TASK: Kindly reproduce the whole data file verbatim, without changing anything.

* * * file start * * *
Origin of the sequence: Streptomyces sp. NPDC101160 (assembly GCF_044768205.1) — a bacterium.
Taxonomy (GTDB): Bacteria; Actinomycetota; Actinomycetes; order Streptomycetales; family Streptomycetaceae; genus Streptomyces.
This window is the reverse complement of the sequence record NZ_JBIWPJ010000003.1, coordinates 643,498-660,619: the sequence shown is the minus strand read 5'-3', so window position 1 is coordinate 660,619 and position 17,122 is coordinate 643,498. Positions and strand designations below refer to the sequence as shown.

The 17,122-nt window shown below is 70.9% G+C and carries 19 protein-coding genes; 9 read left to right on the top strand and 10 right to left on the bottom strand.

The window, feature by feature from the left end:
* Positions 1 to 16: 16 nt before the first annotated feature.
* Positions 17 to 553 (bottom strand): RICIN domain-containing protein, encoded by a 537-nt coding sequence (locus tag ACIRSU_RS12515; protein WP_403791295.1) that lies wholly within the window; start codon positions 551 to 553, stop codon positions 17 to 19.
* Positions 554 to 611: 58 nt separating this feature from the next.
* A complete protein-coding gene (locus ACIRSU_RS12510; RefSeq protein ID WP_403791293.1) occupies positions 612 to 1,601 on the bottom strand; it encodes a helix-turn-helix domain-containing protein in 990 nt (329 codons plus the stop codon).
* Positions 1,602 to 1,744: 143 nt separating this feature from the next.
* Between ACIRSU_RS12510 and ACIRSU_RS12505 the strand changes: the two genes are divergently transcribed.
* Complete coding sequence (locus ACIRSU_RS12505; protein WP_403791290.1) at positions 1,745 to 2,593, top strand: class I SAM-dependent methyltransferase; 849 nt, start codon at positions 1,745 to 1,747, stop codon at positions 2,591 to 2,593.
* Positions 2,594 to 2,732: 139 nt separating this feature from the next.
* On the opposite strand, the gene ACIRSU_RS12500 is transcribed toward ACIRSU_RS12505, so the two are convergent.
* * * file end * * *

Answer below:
Origin of the sequence: Streptomyces sp. NPDC101160 (assembly GCF_044768205.1) — a bacterium.
Taxonomy (GTDB): Bacteria; Actinomycetota; Actinomycetes; order Streptomycetales; family Streptomycetaceae; genus Streptomyces.
This window is the reverse complement of the sequence record NZ_JBIWPJ010000003.1, coordinates 643,498-660,619: the sequence shown is the minus strand read 5'-3', so window position 1 is coordinate 660,619 and position 17,122 is coordinate 643,498. Positions and strand designations below refer to the sequence as shown.

The 17,122-nt window shown below is 70.9% G+C and carries 19 protein-coding genes; 9 read left to right on the top strand and 10 right to left on the bottom strand.

The window, feature by feature from the left end:
* Positions 1 to 16: 16 nt before the first annotated feature.
* Positions 17 to 553 (bottom strand): RICIN domain-containing protein, encoded by a 537-nt coding sequence (locus tag ACIRSU_RS12515; protein WP_403791295.1) that lies wholly within the window; start codon positions 551 to 553, stop codon positions 17 to 19.
* Positions 554 to 611: 58 nt separating this feature from the next.
* A complete protein-coding gene (locus ACIRSU_RS12510; RefSeq protein ID WP_403791293.1) occupies positions 612 to 1,601 on the bottom strand; it encodes a helix-turn-helix domain-containing protein in 990 nt (329 codons plus the stop codon).
* Positions 1,602 to 1,744: 143 nt separating this feature from the next.
* Between ACIRSU_RS12510 and ACIRSU_RS12505 the strand changes: the two genes are divergently transcribed.
* Complete coding sequence (locus ACIRSU_RS12505; protein WP_403791290.1) at positions 1,745 to 2,593, top strand: class I SAM-dependent methyltransferase; 849 nt, start codon at positions 1,745 to 1,747, stop codon at positions 2,591 to 2,593.
* Positions 2,594 to 2,732: 139 nt separating this feature from the next.
* On the opposite strand, the gene ACIRSU_RS12500 is transcribed toward ACIRSU_RS12505, so the two are convergent.